That’s all you’ll get that’s “officially” gluten free, but through conversations with seemingly every concessions stand employee I’ve found a few other options:

  • Grounders Garlic Fries on the 300 level (I think section 325?) - They fry their fries in a separate fryer, so you’re safe from cross contamination on that front. If you order from the little “fries only” section you can rest assured that your fries haven’t come into contact with any pesky chicken tenders. And if you’re especially sensitive to cross contamination (and they’re not particularly busy), their servers have been willing to change into new gloves if you ask nicely. Note: this is specifically for the 300 level Grounders. I was told that each of their stands within Safeco fries them in a separate fryer, but whenever I want garlic fries I simply make the trek over to the 300 level because intestinal happiness and garlicky deliciousness will earn you my undying loyalty.
  • If you’re a vampire and require your greasy starches with a little less garlic, Great State’s fries are cooked in their own fryer, too. Also their milkshakes are delicious (no, I’m somehow not yet 500 pounds).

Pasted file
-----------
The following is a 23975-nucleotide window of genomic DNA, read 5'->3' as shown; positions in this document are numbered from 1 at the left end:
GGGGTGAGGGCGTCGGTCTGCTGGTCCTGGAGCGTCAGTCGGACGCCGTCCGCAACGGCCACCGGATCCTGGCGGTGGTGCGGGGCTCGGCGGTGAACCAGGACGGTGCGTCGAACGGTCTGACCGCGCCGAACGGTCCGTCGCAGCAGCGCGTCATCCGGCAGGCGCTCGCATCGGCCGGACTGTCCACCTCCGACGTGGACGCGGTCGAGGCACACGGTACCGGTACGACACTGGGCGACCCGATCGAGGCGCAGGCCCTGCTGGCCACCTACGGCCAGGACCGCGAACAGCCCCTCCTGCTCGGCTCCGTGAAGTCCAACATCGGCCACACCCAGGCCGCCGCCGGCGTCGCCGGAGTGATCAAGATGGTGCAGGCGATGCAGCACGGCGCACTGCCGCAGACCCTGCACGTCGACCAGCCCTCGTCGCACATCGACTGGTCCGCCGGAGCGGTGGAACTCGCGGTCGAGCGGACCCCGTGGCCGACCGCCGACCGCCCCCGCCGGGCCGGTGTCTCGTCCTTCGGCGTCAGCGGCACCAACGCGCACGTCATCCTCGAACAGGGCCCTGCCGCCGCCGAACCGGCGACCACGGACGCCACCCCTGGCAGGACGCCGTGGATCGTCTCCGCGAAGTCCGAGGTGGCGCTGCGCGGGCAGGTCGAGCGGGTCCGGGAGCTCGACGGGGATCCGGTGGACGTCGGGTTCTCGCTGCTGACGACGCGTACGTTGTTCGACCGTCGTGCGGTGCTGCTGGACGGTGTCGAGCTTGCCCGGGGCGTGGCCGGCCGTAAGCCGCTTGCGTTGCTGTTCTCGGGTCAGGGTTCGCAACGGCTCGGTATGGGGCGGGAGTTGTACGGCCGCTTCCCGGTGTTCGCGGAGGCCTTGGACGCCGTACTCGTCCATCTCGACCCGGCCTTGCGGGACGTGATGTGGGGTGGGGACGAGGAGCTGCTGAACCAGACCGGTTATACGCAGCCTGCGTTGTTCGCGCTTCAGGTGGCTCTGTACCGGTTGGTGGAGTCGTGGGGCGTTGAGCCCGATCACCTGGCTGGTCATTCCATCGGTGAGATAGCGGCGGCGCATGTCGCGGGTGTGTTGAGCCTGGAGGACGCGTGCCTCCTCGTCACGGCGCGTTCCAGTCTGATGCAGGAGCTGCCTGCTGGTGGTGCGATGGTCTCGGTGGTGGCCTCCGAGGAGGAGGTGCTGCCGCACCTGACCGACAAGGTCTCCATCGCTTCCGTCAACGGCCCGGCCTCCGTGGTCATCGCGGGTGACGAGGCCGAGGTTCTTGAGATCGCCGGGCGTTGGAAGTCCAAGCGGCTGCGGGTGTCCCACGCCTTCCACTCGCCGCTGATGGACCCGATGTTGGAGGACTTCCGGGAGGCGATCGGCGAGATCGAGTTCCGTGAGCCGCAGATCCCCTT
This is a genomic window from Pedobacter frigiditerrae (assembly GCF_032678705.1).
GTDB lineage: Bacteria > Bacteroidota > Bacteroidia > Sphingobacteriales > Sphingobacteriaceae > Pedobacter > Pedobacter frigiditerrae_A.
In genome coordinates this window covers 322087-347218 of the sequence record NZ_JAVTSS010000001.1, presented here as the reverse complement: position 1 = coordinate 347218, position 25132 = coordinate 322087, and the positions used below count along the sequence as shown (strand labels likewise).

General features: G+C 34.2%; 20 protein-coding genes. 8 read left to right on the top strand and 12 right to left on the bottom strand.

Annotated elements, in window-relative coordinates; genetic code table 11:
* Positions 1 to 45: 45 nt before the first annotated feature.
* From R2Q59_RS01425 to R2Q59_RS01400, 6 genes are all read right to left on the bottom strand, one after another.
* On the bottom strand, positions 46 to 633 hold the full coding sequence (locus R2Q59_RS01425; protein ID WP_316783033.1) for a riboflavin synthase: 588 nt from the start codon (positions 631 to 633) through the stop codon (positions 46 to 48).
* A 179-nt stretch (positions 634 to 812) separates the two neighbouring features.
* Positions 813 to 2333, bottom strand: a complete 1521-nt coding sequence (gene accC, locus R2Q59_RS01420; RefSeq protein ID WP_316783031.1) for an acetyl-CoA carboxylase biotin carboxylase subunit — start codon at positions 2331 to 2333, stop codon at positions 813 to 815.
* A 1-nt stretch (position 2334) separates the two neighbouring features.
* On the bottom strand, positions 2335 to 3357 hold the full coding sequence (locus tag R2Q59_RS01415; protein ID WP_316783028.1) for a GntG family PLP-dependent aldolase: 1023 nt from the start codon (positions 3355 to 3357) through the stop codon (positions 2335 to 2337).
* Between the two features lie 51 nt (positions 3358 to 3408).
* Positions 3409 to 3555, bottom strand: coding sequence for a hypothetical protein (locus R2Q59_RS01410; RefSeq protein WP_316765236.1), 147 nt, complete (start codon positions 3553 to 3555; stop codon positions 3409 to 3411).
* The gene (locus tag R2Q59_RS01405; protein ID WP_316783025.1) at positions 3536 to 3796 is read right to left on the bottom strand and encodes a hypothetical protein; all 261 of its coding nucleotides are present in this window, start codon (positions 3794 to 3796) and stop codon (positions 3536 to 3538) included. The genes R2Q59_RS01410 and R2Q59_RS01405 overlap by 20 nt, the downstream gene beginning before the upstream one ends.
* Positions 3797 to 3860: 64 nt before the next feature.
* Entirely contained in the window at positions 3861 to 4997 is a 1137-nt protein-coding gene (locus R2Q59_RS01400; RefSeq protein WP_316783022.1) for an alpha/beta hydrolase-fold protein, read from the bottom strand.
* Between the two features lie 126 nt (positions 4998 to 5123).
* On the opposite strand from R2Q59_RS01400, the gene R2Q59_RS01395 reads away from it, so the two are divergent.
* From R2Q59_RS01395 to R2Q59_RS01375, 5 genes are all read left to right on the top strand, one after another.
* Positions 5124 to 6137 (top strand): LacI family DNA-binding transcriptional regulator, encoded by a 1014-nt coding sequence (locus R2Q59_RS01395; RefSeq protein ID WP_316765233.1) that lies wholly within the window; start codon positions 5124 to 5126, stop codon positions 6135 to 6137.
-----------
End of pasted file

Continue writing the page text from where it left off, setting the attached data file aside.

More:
• Rita’s Italian Ice and Frozen Custard - all okay, except the obvious flavors. Highly recommend the mango ice with a dollop of vanilla custard on top.
  • Safeco Field also has an outside food policy that allows you to bring in food when you’re coming through the gates. It requires some planning ahead, and can take some fun out of the traditional ballpark experience, but has also been a godsend when it comes to being able to eat safely. I’ve brought in everything from bags of cut up veggies and a container of hummus to a whole Chipotle burrito bowl.
  • The infamous grasshoppers are gluten free, but after multiple conversations with multiple employees I still have yet to get a clear consensus on whether the nachos and tacos offered at the same stand (Edgar’s/Poquitos) are safe.
  • When it comes to drinks, you can get hard alcohol near The ‘Pen at the Jack Daniels stand (they have non-JD liquor, too) if you enjoy muscle tanks and losing $5 worth of vodka when said muscle tanks run into you, or at the Lookout Landing bar which is usually peaceful and seems to be where Safeco hides their best bartenders. Oh, and margaritas at Edgar’s! Otherwise there are a few generic canned ciders spread throughout the stadium, and red and white wine available as well. There’s also a wine bar on the 100 level that sells full bottles in charming plastic carafes (thank you, Brittney Bush, for this stunning revelation at LL night last season).
  • *Note: there is a happy hour in the ‘Pen before every night game, but said happy hour does not include anything except beer. The Mariners/Safeco Field personnel are well aware of this shortcoming, but it persists. In partial penance, this year they’ll be hosting a special Gluten Free Night, with a full gluten free menu available prior to the start of the game.